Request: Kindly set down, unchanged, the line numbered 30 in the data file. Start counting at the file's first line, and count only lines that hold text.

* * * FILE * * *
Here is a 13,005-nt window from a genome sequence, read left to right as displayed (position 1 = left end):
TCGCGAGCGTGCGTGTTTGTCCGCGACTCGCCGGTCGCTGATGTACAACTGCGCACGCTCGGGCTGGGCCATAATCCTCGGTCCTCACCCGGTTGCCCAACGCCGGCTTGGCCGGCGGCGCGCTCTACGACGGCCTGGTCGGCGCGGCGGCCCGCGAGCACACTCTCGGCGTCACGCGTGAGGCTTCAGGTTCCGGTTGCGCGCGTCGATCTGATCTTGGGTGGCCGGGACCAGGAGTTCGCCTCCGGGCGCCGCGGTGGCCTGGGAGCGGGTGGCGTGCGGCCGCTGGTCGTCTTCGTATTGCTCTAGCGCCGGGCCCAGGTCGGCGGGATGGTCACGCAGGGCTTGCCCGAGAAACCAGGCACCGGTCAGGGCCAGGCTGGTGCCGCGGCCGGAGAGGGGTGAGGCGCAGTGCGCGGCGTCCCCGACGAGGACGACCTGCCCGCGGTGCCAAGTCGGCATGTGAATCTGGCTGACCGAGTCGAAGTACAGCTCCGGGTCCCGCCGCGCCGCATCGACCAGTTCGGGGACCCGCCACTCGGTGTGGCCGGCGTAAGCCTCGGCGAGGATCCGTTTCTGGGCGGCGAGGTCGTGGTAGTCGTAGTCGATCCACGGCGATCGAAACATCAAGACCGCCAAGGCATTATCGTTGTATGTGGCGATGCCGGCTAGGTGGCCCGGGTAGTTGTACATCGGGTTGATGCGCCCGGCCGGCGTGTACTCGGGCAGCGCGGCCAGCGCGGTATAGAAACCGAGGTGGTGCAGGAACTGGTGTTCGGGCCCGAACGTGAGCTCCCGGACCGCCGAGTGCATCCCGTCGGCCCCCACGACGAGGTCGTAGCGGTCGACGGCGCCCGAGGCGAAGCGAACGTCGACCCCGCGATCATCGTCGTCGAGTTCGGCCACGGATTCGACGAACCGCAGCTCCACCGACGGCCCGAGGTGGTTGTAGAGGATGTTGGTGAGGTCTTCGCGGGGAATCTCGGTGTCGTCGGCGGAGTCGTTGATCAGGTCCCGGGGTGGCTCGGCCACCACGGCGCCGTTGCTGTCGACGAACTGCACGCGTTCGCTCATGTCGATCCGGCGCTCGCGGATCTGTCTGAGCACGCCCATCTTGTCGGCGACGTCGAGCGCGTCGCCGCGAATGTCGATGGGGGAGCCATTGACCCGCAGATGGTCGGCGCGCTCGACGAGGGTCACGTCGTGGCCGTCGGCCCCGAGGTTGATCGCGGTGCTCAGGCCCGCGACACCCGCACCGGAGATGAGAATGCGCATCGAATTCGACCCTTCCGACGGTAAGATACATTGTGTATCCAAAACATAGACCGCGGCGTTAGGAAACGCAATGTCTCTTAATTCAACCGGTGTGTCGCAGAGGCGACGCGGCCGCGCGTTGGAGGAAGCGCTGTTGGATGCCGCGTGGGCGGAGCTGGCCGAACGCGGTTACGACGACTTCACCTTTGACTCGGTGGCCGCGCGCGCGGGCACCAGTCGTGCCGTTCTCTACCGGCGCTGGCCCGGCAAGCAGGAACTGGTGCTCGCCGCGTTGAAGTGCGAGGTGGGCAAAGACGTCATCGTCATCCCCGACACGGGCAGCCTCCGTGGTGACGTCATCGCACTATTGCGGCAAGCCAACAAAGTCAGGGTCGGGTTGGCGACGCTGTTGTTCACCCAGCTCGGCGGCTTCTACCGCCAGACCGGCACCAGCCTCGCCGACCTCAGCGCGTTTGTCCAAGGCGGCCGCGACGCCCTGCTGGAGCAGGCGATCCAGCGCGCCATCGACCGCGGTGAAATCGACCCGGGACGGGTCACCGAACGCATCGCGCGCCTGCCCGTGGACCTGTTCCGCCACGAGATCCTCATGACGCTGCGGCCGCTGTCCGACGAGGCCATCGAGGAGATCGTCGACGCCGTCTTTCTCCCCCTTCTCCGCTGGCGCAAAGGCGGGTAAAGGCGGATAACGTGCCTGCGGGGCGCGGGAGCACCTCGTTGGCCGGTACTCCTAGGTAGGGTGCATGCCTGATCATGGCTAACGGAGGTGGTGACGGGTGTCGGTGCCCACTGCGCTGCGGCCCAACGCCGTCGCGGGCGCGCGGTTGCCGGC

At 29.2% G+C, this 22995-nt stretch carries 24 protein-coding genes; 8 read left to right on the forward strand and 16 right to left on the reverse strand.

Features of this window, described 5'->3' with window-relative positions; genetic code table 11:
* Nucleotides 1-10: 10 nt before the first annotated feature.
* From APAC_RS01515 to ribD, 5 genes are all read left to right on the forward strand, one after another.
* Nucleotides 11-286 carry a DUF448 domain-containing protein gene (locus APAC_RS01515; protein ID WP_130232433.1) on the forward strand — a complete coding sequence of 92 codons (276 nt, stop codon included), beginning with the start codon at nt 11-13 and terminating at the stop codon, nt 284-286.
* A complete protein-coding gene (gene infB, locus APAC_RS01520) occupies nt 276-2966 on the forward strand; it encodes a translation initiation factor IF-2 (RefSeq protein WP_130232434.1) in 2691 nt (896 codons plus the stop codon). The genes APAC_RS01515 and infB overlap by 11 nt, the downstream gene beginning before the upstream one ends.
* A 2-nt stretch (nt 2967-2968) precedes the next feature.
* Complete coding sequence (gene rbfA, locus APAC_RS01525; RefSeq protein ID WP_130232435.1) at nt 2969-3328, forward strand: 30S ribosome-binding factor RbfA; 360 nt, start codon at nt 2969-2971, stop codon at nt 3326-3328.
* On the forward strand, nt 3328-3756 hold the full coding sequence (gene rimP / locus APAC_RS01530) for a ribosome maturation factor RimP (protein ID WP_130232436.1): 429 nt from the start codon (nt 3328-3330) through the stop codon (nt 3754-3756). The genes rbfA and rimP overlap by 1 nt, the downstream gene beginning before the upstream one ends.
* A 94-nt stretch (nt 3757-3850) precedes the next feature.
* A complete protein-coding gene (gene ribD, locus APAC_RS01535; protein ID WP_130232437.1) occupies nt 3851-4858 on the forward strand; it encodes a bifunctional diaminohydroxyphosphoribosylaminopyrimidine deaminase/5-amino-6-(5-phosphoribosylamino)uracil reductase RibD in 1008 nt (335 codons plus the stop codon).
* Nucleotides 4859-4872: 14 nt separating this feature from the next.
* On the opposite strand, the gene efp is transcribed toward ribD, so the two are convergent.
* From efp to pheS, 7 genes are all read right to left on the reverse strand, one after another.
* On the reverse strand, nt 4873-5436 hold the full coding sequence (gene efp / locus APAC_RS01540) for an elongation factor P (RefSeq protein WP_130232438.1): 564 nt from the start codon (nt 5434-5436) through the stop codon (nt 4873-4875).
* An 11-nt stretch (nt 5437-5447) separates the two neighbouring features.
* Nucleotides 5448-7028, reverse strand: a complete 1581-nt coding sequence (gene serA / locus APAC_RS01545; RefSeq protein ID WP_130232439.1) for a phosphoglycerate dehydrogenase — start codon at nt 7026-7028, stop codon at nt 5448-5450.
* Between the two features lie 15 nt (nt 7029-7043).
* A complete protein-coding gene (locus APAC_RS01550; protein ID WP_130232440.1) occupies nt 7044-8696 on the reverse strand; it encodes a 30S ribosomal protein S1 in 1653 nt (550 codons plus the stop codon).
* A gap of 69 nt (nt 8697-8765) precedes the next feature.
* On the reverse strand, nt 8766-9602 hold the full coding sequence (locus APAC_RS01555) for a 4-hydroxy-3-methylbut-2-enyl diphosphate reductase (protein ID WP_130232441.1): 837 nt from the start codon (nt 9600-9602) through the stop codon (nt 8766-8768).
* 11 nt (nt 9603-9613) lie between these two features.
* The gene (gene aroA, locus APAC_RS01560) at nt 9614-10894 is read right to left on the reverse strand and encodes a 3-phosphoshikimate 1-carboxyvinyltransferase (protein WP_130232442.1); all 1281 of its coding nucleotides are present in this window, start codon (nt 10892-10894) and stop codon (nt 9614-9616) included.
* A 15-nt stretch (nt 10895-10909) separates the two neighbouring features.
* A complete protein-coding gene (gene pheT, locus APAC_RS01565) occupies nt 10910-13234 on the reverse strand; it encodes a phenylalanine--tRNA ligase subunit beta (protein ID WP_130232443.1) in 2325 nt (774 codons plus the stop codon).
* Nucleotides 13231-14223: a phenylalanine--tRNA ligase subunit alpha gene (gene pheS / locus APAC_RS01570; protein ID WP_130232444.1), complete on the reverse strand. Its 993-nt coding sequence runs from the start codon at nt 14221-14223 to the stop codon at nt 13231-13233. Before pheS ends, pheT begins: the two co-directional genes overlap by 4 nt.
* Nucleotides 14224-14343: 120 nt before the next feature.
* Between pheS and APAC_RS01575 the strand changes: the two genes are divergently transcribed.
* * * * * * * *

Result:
* Between pheS and APAC_RS01575 the strand changes: the two genes are divergently transcribed.